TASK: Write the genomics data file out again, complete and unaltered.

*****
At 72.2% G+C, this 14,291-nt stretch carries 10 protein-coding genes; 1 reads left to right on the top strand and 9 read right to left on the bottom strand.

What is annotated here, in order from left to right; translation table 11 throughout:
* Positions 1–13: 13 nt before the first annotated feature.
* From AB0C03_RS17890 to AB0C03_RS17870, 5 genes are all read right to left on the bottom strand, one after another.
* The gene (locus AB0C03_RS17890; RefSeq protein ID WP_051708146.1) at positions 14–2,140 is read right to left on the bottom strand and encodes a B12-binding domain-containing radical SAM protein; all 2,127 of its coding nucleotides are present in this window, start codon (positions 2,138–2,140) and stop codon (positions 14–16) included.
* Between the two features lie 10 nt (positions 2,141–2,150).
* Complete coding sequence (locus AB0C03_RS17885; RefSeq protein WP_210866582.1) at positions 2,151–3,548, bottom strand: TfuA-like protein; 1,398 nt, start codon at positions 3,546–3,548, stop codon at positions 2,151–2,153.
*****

At 72.2% G+C, this 14,291-nt stretch carries 10 protein-coding genes; 1 reads left to right on the top strand and 9 read right to left on the bottom strand.

What is annotated here, in order from left to right; translation table 11 throughout:
* Positions 1–13: 13 nt before the first annotated feature.
* From AB0C03_RS17890 to AB0C03_RS17870, 5 genes are all read right to left on the bottom strand, one after another.
* The gene (locus AB0C03_RS17890; RefSeq protein ID WP_051708146.1) at positions 14–2,140 is read right to left on the bottom strand and encodes a B12-binding domain-containing radical SAM protein; all 2,127 of its coding nucleotides are present in this window, start codon (positions 2,138–2,140) and stop codon (positions 14–16) included.
* Between the two features lie 10 nt (positions 2,141–2,150).
* Complete coding sequence (locus AB0C03_RS17885; RefSeq protein WP_210866582.1) at positions 2,151–3,548, bottom strand: TfuA-like protein; 1,398 nt, start codon at positions 3,546–3,548, stop codon at positions 2,151–2,153.